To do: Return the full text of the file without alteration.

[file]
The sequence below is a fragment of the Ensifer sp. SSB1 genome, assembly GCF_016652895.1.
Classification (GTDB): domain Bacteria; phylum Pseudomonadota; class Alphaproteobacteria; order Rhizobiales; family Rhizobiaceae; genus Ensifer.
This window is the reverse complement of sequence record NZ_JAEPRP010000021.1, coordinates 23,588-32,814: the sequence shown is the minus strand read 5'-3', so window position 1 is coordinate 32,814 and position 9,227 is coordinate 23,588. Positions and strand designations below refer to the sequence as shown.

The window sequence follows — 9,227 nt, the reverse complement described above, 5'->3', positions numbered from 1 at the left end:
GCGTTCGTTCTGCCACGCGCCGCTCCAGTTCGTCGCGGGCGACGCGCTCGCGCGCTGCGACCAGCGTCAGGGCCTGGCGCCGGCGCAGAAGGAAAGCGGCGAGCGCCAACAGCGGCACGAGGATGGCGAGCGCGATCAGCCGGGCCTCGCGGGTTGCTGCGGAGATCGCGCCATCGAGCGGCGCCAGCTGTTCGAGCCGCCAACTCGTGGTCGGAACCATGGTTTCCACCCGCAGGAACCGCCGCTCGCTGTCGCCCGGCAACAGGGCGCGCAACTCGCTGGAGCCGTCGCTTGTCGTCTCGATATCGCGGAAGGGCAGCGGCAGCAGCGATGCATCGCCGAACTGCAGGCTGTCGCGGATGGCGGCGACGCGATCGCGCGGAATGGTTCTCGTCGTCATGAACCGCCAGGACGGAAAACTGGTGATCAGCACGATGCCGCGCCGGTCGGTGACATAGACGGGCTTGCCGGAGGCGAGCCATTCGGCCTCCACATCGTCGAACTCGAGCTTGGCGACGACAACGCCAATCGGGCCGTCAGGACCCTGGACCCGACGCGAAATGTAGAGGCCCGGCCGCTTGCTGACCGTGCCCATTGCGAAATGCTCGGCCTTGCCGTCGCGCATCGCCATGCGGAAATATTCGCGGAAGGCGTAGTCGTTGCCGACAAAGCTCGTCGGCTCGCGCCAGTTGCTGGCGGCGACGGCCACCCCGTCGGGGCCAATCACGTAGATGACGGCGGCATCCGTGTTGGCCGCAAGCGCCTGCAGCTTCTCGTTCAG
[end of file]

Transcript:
The sequence below is a fragment of the Ensifer sp. SSB1 genome, assembly GCF_016652895.1.
Classification (GTDB): domain Bacteria; phylum Pseudomonadota; class Alphaproteobacteria; order Rhizobiales; family Rhizobiaceae; genus Ensifer.
This window is the reverse complement of sequence record NZ_JAEPRP010000021.1, coordinates 23,588-32,814: the sequence shown is the minus strand read 5'-3', so window position 1 is coordinate 32,814 and position 9,227 is coordinate 23,588. Positions and strand designations below refer to the sequence as shown.

The window sequence follows — 9,227 nt, the reverse complement described above, 5'->3', positions numbered from 1 at the left end:
GCGTTCGTTCTGCCACGCGCCGCTCCAGTTCGTCGCGGGCGACGCGCTCGCGCGCTGCGACCAGCGTCAGGGCCTGGCGCCGGCGCAGAAGGAAAGCGGCGAGCGCCAACAGCGGCACGAGGATGGCGAGCGCGATCAGCCGGGCCTCGCGGGTTGCTGCGGAGATCGCGCCATCGAGCGGCGCCAGCTGTTCGAGCCGCCAACTCGTGGTCGGAACCATGGTTTCCACCCGCAGGAACCGCCGCTCGCTGTCGCCCGGCAACAGGGCGCGCAACTCGCTGGAGCCGTCGCTTGTCGTCTCGATATCGCGGAAGGGCAGCGGCAGCAGCGATGCATCGCCGAACTGCAGGCTGTCGCGGATGGCGGCGACGCGATCGCGCGGAATGGTTCTCGTCGTCATGAACCGCCAGGACGGAAAACTGGTGATCAGCACGATGCCGCGCCGGTCGGTGACATAGACGGGCTTGCCGGAGGCGAGCCATTCGGCCTCCACATCGTCGAACTCGAGCTTGGCGACGACAACGCCAATCGGGCCGTCAGGACCCTGGACCCGACGCGAAATGTAGAGGCCCGGCCGCTTGCTGACCGTGCCCATTGCGAAATGCTCGGCCTTGCCGTCGCGCATCGCCATGCGGAAATATTCGCGGAAGGCGTAGTCGTTGCCGACAAAGCTCGTCGGCTCGCGCCAGTTGCTGGCGGCGACGGCCACCCCGTCGGGGCCAATCACGTAGATGACGGCGGCATCCGTGTTGGCCGCAAGCGCCTGCAGCTTCTCGTTCAG